Import substitution: Will it boost local production?

Tuesday June 18 2019

A customer walks through a supermarket in

A customer walks through a supermarket in Kampala as a worker arranges a shelf with toothpaste. This toothpaste which is imported into the country will now be charged an import duty of 60 per cent, up from 25 per cent. Photo by Rachel Mabala 

By Christine Kasemiire

In 2017, government imposed a 25 per cent import duty on irish potatoes. The aim was to mitigate importation of the agricultural product that would have otherwise been acquired in Kabale - the potato hub.
That year, Uganda imported 158,553 kg of ‘potatoes not prepared or preserved other than vinegar or acetic’ worth $71,438 (Shs267.7b) from United Arab Emirates (UAE), Uganda’s biggest import destination.
In 2018, government imposed an even higher import levy on potatoes from 25 per cent to 35 per cent. Uganda Revenue Authority’s annual trade report 2018 indicates only 44,534kg worth $30,448 (Shs114m) of the same product was imported.
Government has nearly doubled the import duty on potatoes from 35 per cent to 60 per cent in 2019/20 financial year.
The move, known as import substitution is aimed at discouraging importation and increasing market and growth of inland industries especially for those products that are manufactured in Uganda.
In 2017, $64,307 (Shs241m) worth of 107,373kg of honey was imported from UAE. In 2018, when import duty was set at 25 per cent, Uganda recorded a higher value of $67,232 (Shs251.9m) but fewer quantities of only 89,425kg imported.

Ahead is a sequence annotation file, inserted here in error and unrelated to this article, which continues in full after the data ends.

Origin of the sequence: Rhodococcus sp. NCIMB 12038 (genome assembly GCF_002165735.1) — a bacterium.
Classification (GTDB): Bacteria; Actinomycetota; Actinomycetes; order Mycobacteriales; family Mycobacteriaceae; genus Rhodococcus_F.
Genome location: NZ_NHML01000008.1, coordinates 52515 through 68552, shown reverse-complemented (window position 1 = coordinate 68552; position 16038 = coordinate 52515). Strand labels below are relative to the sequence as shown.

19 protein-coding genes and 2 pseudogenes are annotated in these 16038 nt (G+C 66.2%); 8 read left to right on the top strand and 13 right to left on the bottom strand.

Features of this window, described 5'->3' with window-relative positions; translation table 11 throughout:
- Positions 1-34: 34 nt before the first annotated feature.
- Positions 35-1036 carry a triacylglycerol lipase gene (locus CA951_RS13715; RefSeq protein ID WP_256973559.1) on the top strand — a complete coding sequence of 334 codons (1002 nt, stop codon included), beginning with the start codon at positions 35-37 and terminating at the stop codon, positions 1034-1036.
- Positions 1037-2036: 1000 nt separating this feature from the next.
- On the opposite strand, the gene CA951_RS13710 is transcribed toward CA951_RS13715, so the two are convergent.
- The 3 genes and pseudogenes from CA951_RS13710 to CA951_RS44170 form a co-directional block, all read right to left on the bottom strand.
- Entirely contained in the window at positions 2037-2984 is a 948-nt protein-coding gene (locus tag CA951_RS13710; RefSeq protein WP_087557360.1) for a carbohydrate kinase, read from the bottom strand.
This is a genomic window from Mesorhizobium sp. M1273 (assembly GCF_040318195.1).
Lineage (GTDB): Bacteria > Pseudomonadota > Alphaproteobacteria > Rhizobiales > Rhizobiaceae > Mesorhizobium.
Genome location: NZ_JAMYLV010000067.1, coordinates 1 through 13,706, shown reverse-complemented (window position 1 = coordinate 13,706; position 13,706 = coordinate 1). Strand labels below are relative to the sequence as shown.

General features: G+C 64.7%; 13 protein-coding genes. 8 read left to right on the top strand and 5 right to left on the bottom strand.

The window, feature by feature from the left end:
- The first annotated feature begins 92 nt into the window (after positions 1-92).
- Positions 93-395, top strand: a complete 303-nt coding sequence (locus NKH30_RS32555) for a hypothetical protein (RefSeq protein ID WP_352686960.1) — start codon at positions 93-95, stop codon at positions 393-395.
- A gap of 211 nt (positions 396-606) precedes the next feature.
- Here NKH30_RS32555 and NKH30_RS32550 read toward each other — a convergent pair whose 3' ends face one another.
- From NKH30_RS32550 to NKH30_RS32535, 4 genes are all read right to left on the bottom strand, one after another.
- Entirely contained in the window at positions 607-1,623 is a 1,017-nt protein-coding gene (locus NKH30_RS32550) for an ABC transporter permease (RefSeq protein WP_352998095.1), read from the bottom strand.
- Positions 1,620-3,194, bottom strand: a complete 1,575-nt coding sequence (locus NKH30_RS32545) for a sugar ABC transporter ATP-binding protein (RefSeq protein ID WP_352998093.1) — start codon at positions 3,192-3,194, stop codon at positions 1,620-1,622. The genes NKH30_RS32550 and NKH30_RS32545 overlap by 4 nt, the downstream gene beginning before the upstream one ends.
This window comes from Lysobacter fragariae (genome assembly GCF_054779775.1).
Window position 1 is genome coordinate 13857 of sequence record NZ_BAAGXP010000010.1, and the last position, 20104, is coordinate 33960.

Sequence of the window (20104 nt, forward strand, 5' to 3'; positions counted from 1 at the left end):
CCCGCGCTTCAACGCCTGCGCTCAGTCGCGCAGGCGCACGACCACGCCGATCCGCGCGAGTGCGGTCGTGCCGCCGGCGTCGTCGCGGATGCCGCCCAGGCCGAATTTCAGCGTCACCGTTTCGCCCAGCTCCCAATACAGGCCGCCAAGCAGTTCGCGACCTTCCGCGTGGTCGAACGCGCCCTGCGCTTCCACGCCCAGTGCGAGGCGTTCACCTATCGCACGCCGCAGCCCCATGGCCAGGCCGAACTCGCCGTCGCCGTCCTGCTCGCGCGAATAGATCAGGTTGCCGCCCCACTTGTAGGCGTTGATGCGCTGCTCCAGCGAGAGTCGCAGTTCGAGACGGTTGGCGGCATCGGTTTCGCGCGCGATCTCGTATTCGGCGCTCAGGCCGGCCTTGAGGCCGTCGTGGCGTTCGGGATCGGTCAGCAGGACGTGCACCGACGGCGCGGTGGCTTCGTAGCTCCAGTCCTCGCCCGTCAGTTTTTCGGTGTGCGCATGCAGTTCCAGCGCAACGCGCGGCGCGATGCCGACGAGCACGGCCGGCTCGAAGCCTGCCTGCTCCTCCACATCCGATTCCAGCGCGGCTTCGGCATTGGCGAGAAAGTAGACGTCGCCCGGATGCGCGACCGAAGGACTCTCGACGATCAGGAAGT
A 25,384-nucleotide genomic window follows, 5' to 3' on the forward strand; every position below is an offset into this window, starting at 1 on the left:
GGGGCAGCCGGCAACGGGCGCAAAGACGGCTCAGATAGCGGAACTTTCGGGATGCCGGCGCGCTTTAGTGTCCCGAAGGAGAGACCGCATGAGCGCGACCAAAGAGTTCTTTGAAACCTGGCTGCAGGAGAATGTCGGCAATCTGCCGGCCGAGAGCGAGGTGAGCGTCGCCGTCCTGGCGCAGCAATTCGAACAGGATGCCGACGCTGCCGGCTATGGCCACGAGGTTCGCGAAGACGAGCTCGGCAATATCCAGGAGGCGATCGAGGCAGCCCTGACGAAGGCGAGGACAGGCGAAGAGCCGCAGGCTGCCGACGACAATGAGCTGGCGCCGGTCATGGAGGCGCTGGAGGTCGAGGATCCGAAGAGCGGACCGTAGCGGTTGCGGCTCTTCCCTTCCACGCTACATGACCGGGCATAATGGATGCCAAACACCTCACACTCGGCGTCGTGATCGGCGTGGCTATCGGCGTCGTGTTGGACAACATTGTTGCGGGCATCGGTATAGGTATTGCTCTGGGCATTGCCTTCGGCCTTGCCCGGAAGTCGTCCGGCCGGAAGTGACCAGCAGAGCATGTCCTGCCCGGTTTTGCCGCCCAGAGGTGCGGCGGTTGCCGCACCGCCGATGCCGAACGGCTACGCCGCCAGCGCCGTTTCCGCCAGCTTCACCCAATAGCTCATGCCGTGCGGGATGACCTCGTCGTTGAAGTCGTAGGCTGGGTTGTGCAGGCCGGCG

For three years, the success rate of import substitution has increased from 71.7 per cent in 2016 to 91.6 per cent in 2018 albeit below intended target.
This means that even in the face of increased import duty, people continue fetching commodities into the country.
In 2016, revenue from import substitution tax measure was Shs7.1b against a target of Shs10b, 2017 recorded Shs47.4b against a target of Ssh58.7b while 2018 raised another Shs45.8b against Shs50b target.
Mr Ian Rumanyika, manager public and corporate affairs URA, said the government policy was informed by the realisation that Uganda has the manufacturing capacity to add value to agricultural produce.
“We have seen the policy grow and it works in tandem with other government policies, for instance, ‘Buy Uganda Build Uganda’ (BUBU) and local content,” he says adding that the policy has been successful in boosting exports as well.

Among those products whose import duty is proposed to be 60 per cent for 2019/20, is honey, toothbrushes, ball point pens, exercise books and toilet paper and toothpaste, among others.
Importers of granite marble, clay tiles and tomato paste will fork out 35 per cent import duty from 25 per cent for one year.
The move is timely especially since President Museveni recently commissioned a factory to manufacture tiles at Kapeeka.
Uganda, whose focus is currently centred on industrialisation, has allocated more than Shs428.6b to enhance industrial parks and more than 4,000 factories producing a wide range of products.

Local capacity